Slovakia (Slovak Republic)
|Flag of Slovakia
The Slavs arrived in the territory of present-day Slovakia in the fifth and sixth centuries. In the seventh century, they played a significant role in the creation of Samo's Empire. In the ninth century, they established the Principality of Nitra, which was later conquered by the Principality of Moravia to establish Great Moravia. In the 10th century, after the dissolution of Great Moravia, the territory was integrated into the Principality of Hungary, which then became the Kingdom of Hungary in 1000. In 1241 and 1242, after the Mongol invasion of Europe, much of the territory was destroyed. The area was recovered largely thanks to Béla IV of Hungary, who also settled Germans, leading them to become an important ethnic group in the area, especially in what are today parts of central and eastern Slovakia.
After World War I and the dissolution of the Austro-Hungarian Empire, the state of Czechoslovakia was established. It was the only country in central and eastern Europe to remain a democracy during the interwar period. Nevertheless, local fascist parties gradually came to power in the Slovak lands, and the first Slovak Republic existed during World War II as a partially-recognised client state of Nazi Germany. At the end of World War II, Czechoslovakia was re-established as an independent country. After a coup in 1948, Czechoslovakia came under communist administration, and became a part of the Soviet-led Eastern Bloc. Attempts to liberalise communism in Czechoslovakia culminated in the Prague Spring, which was crushed by the Warsaw Pact invasion of Czechoslovakia in August 1968. In 1989, the Velvet Revolution peacefully ended the Communist rule in Czechoslovakia. Slovakia became an independent state on 1 January 1993 after the peaceful dissolution of Czechoslovakia, sometimes known as the Velvet Divorce.
Slovakia is a developed country with an advanced high-income economy, ranking 45th very high in the Human Development Index. It also performs favourably in measurements of civil liberties, press freedom, internet freedom, democratic governance, and peacefulness. The country maintains a combination of a market economy with a comprehensive social security system, providing citizens with universal health care, free education, and one of the longest paid parental leaves in the OECD. Slovakia is a member of the European Union, the Eurozone, the Schengen Area, the United Nations, NATO, CERN, the OECD, the WTO, the Council of Europe, the Visegrád Group, and the OSCE. Slovakia is also home to eight UNESCO World Heritage Sites. The world's largest per-capita car producer, Slovakia manufactured a total of 1.1 million cars in 2019, representing 43% of its total industrial output.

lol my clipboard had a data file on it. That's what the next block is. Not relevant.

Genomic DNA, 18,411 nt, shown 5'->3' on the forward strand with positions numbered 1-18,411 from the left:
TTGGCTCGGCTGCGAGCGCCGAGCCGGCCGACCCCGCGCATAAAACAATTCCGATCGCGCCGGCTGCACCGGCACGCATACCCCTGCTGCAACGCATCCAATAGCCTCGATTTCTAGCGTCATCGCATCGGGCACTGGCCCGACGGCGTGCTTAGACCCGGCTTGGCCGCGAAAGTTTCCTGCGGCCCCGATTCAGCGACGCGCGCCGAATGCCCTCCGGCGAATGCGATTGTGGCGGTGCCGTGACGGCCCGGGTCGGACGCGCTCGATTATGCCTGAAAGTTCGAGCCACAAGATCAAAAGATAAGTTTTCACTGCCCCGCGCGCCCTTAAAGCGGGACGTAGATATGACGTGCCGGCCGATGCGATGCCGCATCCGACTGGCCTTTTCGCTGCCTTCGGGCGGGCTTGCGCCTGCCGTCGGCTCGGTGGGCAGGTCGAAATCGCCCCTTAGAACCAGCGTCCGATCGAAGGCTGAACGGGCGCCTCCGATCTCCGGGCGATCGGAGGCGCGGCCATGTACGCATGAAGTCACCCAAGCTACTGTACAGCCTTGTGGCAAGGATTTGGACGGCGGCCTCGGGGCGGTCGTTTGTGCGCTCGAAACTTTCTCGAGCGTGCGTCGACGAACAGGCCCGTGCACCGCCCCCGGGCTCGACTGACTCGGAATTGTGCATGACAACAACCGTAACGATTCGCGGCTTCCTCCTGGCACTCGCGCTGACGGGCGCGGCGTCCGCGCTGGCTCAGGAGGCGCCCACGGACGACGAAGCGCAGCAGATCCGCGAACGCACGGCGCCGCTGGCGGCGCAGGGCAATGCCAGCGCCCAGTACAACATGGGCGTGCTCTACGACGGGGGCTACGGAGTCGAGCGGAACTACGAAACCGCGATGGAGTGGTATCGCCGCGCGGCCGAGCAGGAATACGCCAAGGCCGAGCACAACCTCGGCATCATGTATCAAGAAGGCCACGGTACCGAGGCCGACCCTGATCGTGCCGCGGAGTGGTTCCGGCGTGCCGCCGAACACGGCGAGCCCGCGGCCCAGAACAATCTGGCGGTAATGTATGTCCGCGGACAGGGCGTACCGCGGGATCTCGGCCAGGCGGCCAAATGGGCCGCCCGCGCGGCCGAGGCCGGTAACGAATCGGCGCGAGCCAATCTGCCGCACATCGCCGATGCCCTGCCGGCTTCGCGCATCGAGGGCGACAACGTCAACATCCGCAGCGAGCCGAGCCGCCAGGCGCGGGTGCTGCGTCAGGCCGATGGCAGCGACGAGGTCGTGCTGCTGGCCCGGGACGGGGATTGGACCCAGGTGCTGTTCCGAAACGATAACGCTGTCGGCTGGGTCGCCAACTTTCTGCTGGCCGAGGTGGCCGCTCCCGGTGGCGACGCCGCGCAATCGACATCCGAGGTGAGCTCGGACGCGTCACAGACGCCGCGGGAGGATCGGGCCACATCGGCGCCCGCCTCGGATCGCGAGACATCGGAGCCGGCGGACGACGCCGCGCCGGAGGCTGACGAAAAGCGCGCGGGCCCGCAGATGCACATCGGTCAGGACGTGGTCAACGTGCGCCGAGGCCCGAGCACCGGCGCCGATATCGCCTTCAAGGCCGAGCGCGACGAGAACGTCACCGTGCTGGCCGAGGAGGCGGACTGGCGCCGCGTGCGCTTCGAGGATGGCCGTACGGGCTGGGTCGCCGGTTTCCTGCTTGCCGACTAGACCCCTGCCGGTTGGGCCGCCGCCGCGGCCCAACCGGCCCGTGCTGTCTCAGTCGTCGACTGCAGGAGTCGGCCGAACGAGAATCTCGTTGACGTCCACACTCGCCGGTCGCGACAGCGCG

Slovakia's name in theory means the "Land of the Slavs" (Slovensko in Slovak stemming from the older form Sloven/Slovienin). As such, it is a cognate of the words Slovenia and Slavonia. In medieval Latin, German, and even some Slavic sources, the same name has often been used for Slovaks, Slovenes, Slavonians, and Slavs in general. According to one of the theories, a new form of national name formed for the ancestors of the Slovaks between the 13th and 14th century, possibly due to foreign influence; the Czech word Slovák (in medieval sources from 1291 onward). This form slowly replaced the name for the male members of the community, but the female name (Slovenka), reference to the lands inhabited (Slovensko) and the name of the language (slovenčina) all remained the same, with their base in the older form (compare to Slovenian counterparts). Most foreign translations tend to stem from this newer form (Slovakia in English, Slowakei in German, Slovaquie in French, etc.).
In medieval Latin sources, terms Slavus, Slavonia, or Slavorum (and more variants, from as early as 1029) have been used. In German sources, names for the Slovak lands were Windenland or Windische Lande (early 15th century), with the forms "Slovakia" and "Schlowakei" starting to appear in the 16th century. The present Slovak form Slovensko is first attested in the year 1675.
Currency / Language